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Pro/rel is chasing fool's gold
August 4, 2017
By Charles Cuttone
After a failed public attempt to force promotion/relegation with the dangling of a seemingly large sum of TV money in front of Major League Soccer owners, Miami FC owner Ricardo Silva is being joined in a court case by the NPSL'S Kingston Stockade to force promotion/relegation in the United States, citing FIFA statutes.
The case is a non-starter for a lot of reasons. First, the Court of Arbitration for Sport has no legal standing over United States law. Second, the stated purpose of CAS is to settle disputes where the parties have agreed to arbitration. Certainly not the case here.
The idea of promotion/relegation is a quaint one, rooted in the origins of England's Football League a century and a half ago. The process was begun because too many clubs wanted to join the Football League and pro/rel was a way of dividing them up. For all intents and purposes, however, the clubs were equals from the start. Even in leagues formed later, such as the Bundesliga, which took in clubs from regional leagues to form a national one, the level of the clubs were all pretty equal. This clearly is not the case in North America.
The argument seems to be that by continuing to allow a closed system, without pro/rel, MLS and U.S. Soccer are somehow stunting the growth of soccer, and not allowing for continued investment in player development, academies and facilities. And that the league's now $100 million plus expansion fee prohibits competitive clubs from reaching that holy grail of first division status.
There also seems to be a hard core group of so called soccer fans in this country who would like to see MLS fail so that an open system can be implemented, with winning clubs rising to the top, and most likely folding because they could not cover their expenses.
North American soccer history is littered with underfinanced clubs that folded before, after and during seasons for lack of money. On this day alone in 1981, two leagues, the American Soccer League and the Major Indoor Soccer League, announced franchises were being terminated because of lack of funds.
That's never happened in MLS, but is still a common occurrence in lower level leagues. MLS has never had a club fold because it did not have the money to operate.
Original MLS owners suffered losses well over $100 million in getting the league off the ground. Many of them bailed, and were it not for Lamar Hunt, Phil Anschutz and Robert Kraft, the league would have been gone in 2001.
The lower level ecosystem we have in soccer in this country is due entirely to riding on MLS coattails. So is the success of the U.S. National Team. The money invested and raised through sponsorship, television, stadium construction and promotion of the game has made soccer into an American sport. And in doing so, the value of the MLS investment has risen.
Rocco Commisso, the TV executive who saved the New York Cosmos earlier this year, essentially keeping the NASL alive, is fond of telling the story how he was offered the opportunity to get an MLS team in Toronto in in the early days of the league. The MLS asking price then was $5 million, but would have also included funding the huge losses the league was suffering at the time. Commisso says he didn't have the money then that he has now, and preferred to focus on growing his cable company. I am not sure what his financial commitment to the Cosmos and the NASL is, although he says it is pretty substantial, but likely less than the cost of what acquiring the Toronto franchise and operating it would have been. Yet he is one of the pro/rel supporters, especially since the Cosmos have won three NASL championships since joining the league. So, he was unwilling/unable to help build MLS at its outset, but feels like now he should be allowed a piece of that business at less than the earlier let alone going price?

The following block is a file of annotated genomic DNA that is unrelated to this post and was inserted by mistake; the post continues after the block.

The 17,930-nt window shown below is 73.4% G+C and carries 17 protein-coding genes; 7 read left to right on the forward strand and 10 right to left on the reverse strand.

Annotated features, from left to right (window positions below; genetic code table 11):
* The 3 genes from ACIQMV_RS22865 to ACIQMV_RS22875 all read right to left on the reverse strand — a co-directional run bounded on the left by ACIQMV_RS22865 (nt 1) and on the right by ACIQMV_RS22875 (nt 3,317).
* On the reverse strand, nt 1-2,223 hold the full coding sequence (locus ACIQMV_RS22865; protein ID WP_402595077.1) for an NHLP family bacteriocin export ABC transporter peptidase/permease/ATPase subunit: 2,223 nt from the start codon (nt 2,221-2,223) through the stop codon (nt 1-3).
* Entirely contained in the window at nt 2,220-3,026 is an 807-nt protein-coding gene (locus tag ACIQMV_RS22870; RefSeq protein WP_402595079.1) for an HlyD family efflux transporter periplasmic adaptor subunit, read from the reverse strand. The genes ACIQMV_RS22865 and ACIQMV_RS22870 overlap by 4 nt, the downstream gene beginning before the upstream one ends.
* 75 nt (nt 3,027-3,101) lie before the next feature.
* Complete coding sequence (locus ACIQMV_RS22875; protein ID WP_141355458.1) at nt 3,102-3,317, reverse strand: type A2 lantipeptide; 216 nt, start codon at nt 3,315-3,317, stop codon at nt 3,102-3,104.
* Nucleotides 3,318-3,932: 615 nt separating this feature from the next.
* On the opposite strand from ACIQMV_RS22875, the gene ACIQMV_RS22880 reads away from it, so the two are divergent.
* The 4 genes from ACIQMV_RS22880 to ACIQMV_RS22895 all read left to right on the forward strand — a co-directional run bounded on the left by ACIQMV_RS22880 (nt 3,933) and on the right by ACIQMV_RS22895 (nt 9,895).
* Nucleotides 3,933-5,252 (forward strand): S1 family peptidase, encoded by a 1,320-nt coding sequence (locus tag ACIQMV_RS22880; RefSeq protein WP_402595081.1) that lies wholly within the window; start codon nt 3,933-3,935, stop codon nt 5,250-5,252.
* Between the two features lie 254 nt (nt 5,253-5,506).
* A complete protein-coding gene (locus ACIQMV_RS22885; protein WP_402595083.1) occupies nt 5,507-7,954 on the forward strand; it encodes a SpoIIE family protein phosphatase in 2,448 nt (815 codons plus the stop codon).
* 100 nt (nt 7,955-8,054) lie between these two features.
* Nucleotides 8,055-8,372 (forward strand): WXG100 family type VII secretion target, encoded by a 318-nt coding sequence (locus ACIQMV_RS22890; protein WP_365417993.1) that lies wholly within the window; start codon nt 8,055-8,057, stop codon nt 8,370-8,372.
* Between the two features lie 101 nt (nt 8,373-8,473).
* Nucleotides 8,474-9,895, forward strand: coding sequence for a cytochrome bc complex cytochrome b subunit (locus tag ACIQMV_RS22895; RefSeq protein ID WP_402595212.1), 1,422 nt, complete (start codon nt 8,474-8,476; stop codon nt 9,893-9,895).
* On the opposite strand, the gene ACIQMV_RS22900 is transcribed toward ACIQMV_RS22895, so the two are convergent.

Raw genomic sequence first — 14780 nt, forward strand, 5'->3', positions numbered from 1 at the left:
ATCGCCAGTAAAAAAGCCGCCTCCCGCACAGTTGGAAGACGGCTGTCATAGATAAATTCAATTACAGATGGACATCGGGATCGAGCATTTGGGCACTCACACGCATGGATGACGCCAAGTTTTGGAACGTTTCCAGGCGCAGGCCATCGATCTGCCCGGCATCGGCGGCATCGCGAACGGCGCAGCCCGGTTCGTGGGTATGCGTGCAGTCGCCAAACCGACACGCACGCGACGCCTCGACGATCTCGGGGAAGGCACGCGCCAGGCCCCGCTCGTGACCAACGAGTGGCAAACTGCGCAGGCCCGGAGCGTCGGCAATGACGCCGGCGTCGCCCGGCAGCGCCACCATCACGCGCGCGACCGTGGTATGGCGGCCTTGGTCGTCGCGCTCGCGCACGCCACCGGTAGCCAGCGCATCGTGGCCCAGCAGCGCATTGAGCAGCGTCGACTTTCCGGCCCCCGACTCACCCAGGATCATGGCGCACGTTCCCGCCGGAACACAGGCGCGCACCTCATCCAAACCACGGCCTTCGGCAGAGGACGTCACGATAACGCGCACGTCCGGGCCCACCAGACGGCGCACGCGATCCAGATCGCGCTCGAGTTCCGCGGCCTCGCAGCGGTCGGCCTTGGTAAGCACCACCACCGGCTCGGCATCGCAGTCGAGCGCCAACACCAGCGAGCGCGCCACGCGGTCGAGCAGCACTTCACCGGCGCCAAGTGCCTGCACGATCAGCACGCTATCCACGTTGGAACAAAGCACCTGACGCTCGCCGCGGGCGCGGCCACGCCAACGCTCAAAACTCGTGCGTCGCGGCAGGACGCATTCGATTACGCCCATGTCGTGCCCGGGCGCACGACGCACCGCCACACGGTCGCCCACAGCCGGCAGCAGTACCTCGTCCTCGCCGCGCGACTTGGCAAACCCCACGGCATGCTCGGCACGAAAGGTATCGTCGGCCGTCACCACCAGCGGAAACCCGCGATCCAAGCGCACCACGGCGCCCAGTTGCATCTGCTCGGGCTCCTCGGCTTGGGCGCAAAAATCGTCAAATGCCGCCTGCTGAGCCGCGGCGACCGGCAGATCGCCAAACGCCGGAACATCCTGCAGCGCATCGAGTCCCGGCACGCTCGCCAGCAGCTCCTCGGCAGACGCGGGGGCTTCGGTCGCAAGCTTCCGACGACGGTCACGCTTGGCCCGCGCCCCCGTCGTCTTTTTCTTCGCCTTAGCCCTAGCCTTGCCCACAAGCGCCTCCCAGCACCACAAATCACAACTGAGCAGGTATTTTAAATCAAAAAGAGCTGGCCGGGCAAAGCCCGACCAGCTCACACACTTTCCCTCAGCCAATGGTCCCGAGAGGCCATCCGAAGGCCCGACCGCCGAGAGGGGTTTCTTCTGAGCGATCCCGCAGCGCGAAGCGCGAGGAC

There was some talk a few years back of the NASL mounting a challenge to MLS, as there is no restriction on having more than one DI league. An AFL/ABA/WHA scenario. Problem was, not enough (if any) NASL owners had the wherewithal to make that challenge. The reason the AFL was able to force a merger with the NFL in the 60s was the AFL for the most part had more money--owners who could sustain losses. The owners with the big money in this case are going to MLS. Mark Cuban doesn’t like the MLS system, but he hasn’t come forward to fund a rival.
I've read in some quarters where the lack of promotion has caused financial failure of some NASL teams, notably the Cosmos and Ft. Lauderdale Strikers -- that somehow moving into MLS would have solved their financial ills. If you can't afford the rent in Cucamonga, how can you expect to move to Beverly Hills?
Now, don’t' get me wrong, I am a strong believer in the lower leagues in this country. I've worked closely with and covered all of them, and have seen the problems of many of them.
Each of the leagues has a significant amount of space in our 2017 North American Soccer Guide, space that will increase in the 2018 edition (Get yours here), but pro/rel is not the answer for the soccer pyramid. Building strong relationships and stronger clubs is the answer.
Each of the leagues should focus on its strengths and lessen their weaknesses. Stronger vetting of ownership and financial and operating standards should be put into place. Both Miami and Kingston have built a niche in their communities. There is no reason they cannot continue to grow and thrive.
Instead of focusing on trying to get their clubs to move up, lower level teams should focus on getting players to move up. Otherwise they are just chasing fool's gold.
Note: a correction has been made from an earlier version, clarifying the time frame of the opportunity for Mr. Commisso to acquire the Toronto franchise.